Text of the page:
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  • On January 31st 2006, President Bush in his State of the Union Address stated: "We'll also fund additional research for cutting-edge methods of producing ethanol, not just from corn but from wood chips and stalks or switchgrass. Our goal is to make this new kind of ethanol practical and competitive within six years."
  • Cellulose is a compound found in all plants. If it is broken down, it can be used in fermentation processes to produce ethanol.
  • Iogen Corp. built and operates the world's only demonstration scale facility to convert biomass to cellulose ethanol using enzymatic hydrolysis technology. This facility is located in Ottawa, Ontario Canada. Iogen is currently assessing potential locations for the world's first commercial prototype cellulose ethanol plant.
  • According to the U.S. Energy Department, combustion of cellulosic ethanol produces less green house gases compared to both sugar-based ethanol and gasoline. Combustion of ethanol made from sugar reduces green house gas emissions by 18 percent to 29 percent compared to gasoline but cellulose ethanol reduces greenhouse gases emissions by up to 85 percent.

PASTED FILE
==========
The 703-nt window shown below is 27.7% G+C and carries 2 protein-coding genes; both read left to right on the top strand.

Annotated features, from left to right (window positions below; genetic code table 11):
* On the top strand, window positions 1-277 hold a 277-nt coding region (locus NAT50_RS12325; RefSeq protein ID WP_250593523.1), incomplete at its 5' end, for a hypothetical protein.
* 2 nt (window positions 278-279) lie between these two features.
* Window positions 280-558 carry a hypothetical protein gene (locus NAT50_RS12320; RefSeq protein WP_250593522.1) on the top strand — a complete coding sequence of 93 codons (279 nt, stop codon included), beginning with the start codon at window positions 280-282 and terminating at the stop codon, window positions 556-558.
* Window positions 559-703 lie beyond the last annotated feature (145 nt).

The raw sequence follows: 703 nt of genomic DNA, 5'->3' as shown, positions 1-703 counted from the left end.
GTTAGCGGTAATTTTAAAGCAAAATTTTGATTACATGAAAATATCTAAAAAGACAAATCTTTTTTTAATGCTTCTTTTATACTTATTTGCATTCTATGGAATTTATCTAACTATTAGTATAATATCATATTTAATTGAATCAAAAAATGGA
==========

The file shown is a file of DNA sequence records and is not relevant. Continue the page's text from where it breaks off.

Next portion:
• On July 7th 2006, the U.S. Department of Energy (DOE) released a new research agenda for the development of cellulosic ethanol as an alternative to gasoline. The 200-page scientific "roadmap" cites recent advances in biotechnology that have made cost-effective production of ethanol from cellulose an attainable goal. The report outlines a detailed research plan for developing new technologies to transform cellulosic ethanol -- a renewable, cleaner-burning and carbon-neutral alternative to gasoline -- into an economically viable transportation fuel. The full report and other facts can be found here.